Road Trip Preparation
Family vacations are when so many wonderful life-long memories are made! The idea of a road trip with kids can be intimidating. If those kids are toddlers, it is even more daunting. But rest assured, if you are prepared, it can actually be a fun adventure. The actual road trip journey can be just as fun as the destination!
Safety is most important. Before heading out on the road, have a mechanic check your car’s brakes and lights. An up-to-date oil change is important as well.
This is all key to the safe operation of your car. Your car should be stocked with a first aid kit as well as a car emergency kit.
Make sure your children are in the best car seat for their size and age. You’ll also need to make sure the car seat is correctly and securely installed in your car.
Consider having the car seat inspected by a Certified Child Passenger Safety Technician.
Organization and Arrangement
in the Car
Give yourself plenty of time to prepare for the road trip. Make checklists and map out your route. Organization is key when it comes to preparing for a road trip with kids. Pack the car strategically so the adult in the passenger seat is not constantly twisting their body to reach back and hand things to the kids.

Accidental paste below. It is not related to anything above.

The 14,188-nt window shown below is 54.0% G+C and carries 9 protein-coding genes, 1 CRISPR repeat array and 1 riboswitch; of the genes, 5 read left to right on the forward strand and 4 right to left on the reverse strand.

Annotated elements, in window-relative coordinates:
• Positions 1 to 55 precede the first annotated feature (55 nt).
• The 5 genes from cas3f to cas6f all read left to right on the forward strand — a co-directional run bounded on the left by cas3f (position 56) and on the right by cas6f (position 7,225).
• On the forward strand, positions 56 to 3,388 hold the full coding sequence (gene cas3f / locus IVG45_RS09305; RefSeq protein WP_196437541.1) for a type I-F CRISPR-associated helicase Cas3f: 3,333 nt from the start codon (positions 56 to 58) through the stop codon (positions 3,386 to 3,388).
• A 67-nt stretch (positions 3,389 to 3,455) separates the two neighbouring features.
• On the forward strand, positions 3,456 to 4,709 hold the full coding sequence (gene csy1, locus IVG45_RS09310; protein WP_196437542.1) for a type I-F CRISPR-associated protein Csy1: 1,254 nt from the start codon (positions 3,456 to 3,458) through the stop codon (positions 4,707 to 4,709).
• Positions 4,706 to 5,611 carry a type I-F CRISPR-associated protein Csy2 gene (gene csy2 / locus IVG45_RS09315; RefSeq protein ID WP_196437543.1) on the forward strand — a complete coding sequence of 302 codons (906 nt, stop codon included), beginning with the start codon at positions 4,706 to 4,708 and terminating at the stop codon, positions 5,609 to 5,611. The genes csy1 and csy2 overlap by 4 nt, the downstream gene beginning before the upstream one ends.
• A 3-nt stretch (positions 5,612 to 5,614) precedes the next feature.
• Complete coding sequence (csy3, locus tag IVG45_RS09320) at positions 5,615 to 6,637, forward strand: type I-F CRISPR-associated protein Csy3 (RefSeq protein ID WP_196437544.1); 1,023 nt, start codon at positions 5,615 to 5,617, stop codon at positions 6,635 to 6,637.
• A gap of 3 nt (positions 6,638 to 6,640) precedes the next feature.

If you can, leave room for an adult in the back seat. This is especially helpful if you have a child rear-facing who may want to see one of their parents for part of the trip.
Set the car up with the right essentials. People focus so much on packing for their destination, but packing for the drive is just as important.
Prepare a bag of activities for each child and have those within their reach. You do not want to be reaching back and handing things to them their entire car ride.
Kids get bored and cranky easily when they are confined to one seat for a long period of time. Younger children have no concept of time and very short attention spans. Keep the activities flowing!
Some activities they can do on their own that won’t create a mess are:
Toddlers enjoy simple creative play activities, like sticking pipe cleaners through the holes of a strainer
When your kids start getting antsy or want to play a game with adults:
Try some form of Bingo. You can find travel bingo cards at many stores, or you could make your own game cards with things you will be passing on the road trip: fast food signs, farm animals, or car makes.
In addition to Bingo, you can play many other games that just involve looking out the window. “I Spy” is a popular one for kids of all ages. If your kids are learning their letters you can go through the alphabet and try to find each letter on signs and license plates.
The whole family can play scavenger hunt games, looking for specific animals, cars, signs, or colors that you pass along the way.
If your kids are a little older, get them a paper road map so they can follow along. This is educational and can provide hours of concentrated entertainment.
Load up your tablet with kid movies and approved games beforehand. Don’t forget to bring child-friendly headphones for the kids! For toddlers, it’s recommended to have a padded tablet case to prevent damage from dropping or throwing.
You may need something to bribe your kids to happily get back in the car after a fun rest stop. This is the ideal time to play their favorite movie on the DVD player or tablet.